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Super engagement better than expected

In mandatory retirement savings systems like Australia’s Superannuation Guarantee, default options are critical. A ‘default’ is where the investment is chosen on behalf of the investor, such as by their employer. In other words, the investor accepts the default option. International research and experience show that ‘passive’ regulatory settings like defaults are far more important than those relying on active decisions like tax concessions. Super fund members face two key defaults: the fund itself and then the investment strategy.

The recent introduction of MySuper gave the superannuation sector a reason to review and renew default settings. And with the support of the Centre for International Finance and Regulation, the research paper, Delegation, trust and defaulting in retirement savings: Perspectives from plan executives and members, was commissioned to find out how well the refurbished MySuper defaults fit the people they are designed for. We interviewed superannuation fund executives and collected their impressions of member needs and characteristics, and the goals of MySuper defaults. Then we surveyed over 1000 members on their default behaviour, reasons for defaulting or opting out, and their superannuation goals.

More active choices than expected

More members described themselves as active choosers than we expected. The diagram below shows the proportion of members who stayed with the default fund and default investment option. Only 36% of our sample defaulted at both stages, meaning that 64% made at least one active choice.  Also, around one-quarter of members in the default fund and 9% of investment defaulters chose the default options deliberately. So the proportion of completely passive defaulters in our sample is probably below one-third. Clearly, not all defaulters are completely disengaged or uninformed, and conversely non-default choices are not a simple proxy for member interest and engagement.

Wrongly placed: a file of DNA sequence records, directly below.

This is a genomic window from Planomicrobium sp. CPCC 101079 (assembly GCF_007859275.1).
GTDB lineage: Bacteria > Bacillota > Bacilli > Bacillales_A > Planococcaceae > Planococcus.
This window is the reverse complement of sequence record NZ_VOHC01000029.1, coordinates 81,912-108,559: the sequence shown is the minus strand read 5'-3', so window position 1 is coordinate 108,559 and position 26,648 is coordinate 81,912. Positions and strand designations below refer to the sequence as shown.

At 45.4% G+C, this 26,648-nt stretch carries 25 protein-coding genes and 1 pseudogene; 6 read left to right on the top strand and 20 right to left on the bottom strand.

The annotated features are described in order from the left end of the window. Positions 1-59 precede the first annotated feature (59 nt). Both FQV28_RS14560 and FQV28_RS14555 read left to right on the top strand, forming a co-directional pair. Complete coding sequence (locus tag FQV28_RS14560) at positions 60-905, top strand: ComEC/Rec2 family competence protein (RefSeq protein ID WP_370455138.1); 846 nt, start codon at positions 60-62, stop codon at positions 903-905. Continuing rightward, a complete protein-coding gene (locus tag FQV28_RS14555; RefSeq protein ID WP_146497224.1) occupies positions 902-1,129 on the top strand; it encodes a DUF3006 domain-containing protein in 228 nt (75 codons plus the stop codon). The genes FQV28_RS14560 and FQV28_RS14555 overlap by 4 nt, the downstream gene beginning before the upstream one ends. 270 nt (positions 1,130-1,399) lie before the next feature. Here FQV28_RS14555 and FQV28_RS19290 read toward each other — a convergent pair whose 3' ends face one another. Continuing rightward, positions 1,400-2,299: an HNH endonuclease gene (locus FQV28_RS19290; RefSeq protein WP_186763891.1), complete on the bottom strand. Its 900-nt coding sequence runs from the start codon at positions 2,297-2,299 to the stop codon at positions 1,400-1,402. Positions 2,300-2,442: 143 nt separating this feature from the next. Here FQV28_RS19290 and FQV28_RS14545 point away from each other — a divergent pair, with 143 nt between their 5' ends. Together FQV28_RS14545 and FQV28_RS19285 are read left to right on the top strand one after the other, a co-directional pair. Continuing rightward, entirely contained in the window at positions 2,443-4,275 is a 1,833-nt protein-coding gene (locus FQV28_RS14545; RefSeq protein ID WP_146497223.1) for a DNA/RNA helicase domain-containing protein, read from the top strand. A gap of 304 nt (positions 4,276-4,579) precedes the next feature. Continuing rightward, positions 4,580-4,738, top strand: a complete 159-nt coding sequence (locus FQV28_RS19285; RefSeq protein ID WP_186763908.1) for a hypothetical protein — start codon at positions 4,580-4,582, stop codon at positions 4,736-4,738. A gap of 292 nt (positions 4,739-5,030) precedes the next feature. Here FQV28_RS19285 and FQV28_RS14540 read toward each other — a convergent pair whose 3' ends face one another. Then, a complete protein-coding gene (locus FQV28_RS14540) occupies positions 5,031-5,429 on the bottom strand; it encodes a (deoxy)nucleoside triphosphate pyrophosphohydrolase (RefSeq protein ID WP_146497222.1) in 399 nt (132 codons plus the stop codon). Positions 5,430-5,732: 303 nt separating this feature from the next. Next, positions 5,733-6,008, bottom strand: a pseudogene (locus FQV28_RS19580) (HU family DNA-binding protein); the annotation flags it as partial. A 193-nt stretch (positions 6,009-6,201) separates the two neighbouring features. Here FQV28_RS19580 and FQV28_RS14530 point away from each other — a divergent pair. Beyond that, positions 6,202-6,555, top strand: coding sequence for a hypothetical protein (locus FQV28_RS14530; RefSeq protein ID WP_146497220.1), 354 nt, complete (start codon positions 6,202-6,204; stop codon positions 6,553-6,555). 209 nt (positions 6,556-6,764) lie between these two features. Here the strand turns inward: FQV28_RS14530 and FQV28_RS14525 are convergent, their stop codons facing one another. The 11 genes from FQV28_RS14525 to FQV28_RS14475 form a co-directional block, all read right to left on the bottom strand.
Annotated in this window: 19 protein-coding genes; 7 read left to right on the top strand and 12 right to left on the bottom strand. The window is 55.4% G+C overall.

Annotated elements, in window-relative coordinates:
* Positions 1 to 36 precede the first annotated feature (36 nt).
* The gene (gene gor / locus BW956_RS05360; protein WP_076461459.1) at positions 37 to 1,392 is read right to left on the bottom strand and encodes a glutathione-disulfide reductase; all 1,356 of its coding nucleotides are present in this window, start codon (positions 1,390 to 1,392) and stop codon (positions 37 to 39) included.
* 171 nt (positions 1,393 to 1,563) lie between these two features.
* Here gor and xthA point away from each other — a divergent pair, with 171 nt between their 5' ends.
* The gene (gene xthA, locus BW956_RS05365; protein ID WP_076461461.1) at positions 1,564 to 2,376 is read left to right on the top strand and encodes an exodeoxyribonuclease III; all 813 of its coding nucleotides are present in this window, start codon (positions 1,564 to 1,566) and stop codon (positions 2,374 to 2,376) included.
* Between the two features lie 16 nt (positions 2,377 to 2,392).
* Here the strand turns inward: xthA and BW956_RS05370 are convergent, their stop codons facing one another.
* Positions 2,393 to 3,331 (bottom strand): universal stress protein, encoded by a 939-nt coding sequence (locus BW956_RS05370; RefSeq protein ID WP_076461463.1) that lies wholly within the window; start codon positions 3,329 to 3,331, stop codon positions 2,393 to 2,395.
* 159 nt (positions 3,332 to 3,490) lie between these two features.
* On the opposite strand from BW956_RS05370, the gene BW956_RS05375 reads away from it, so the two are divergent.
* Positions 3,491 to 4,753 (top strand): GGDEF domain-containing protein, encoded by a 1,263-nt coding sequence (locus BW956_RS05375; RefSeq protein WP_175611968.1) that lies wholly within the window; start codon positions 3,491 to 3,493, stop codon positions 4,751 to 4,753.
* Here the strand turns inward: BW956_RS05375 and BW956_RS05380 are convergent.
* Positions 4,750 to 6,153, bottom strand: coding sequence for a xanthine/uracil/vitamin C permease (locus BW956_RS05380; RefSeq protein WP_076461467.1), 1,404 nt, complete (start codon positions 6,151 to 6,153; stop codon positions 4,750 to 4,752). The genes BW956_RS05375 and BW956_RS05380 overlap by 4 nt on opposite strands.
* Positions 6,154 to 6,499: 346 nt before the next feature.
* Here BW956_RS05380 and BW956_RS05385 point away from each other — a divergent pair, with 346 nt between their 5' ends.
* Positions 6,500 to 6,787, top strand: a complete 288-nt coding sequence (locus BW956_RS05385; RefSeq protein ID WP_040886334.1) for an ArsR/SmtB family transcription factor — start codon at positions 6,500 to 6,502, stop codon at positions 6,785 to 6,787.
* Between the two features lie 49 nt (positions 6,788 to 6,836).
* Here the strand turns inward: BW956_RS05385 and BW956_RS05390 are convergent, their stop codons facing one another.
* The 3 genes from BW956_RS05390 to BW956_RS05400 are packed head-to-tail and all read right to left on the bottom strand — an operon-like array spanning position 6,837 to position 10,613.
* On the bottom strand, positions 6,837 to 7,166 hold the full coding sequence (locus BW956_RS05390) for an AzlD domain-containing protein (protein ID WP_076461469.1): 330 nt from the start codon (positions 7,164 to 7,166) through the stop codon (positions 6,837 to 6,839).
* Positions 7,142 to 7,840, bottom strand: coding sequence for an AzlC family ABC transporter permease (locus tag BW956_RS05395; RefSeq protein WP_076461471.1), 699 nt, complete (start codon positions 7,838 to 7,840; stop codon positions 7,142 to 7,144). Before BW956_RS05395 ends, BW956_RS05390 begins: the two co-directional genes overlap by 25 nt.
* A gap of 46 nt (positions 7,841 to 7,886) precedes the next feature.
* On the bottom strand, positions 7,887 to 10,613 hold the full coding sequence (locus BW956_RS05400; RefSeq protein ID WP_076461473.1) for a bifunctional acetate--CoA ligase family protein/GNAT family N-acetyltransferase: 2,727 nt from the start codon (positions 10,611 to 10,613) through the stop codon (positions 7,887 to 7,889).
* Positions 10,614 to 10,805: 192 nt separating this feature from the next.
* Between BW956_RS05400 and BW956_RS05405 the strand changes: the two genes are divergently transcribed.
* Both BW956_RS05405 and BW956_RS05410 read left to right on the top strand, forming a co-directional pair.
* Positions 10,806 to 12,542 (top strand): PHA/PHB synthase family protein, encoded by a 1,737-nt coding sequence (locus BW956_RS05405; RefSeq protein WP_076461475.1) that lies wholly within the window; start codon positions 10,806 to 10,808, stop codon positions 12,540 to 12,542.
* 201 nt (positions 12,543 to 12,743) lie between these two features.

ST Figure1 040915

ST Figure1 040915

Defaulters are more likely to be younger, female and have lower incomes than non-defaulters. As account balances rise and retirement approaches, the costs of a non-optimal default become larger and are likely to prompt more members to make another choice. Interestingly the financial literacy of defaulters was only a little lower than that of choosers and the difference was not statistically significant.

Interest, trust and defaulting

We also asked members about their reasons for defaulting versus choosing. Most people said they do not want to relinquish control over their retirement savings, but they found the products suitable, and viewed the fund as trustworthy and accountable.  Respondents in the default investment option emphasised more than others their own low skill and knowledge. Respondents in the default fund expressed more trust and belief that the system is well monitored. Time costs of active decision-making were rated high more often than money costs. These results are at odds with some industry commentary that characterises default members as uninterested in superannuation.

A lack of interest was not the main reason for delegating investment to the fund according to the survey (although it did have some impact), and neither is relinquishing control. However, interviews with fund executives suggested that trust is sometimes mistaken for disengagement. Trust, when combined with a self-conscious lack of financial skill, underlies both a low level of active choice and a low level of direct interaction with the fund.

Goals for superannuation

In terms of goals, members emphasised achieving a basic amount of wealth for retirement. This lines up with comments from interviews where executives framed default design in terms of retirement outcomes rather than short-term performance. However there is little agreement in the sector about what are the best strategies to reach this goal.

Members thought low fees were an important, but not the most important, aspect of a fund’s goals. This also seems broadly consistent with executives, who acknowledge that fees matter but view them as constraints rather than objectives.

A noticeable area of difference between executives and surveyed members relates to risk tolerance. The clear skew towards low risk tolerance among default members stands in contrast with relative aggressive investment strategies, where growth asset exposure averages over 70%. While life cycle funds are designed to de-risk near retirement, many executives express the view that default members need strategies with high growth asset exposure in order to generate higher balances and retirement incomes.

Regulators and industry might improve member outcomes by developing smart defaults that allow for a variety of risk preferences and demographics. The study emphasises the dangers of misconstruing super fund members as uninterested: instead, many see themselves as low in skill but high in trust.

 

Susan Thorp of the University of Sydney co-authored the research paper with Adam Butt of the Australian National University, Scott Donald of University of NSW, Doug Foster of the University of Sydney, and Geoff Warren of the Centre for International Finance and Regulation.

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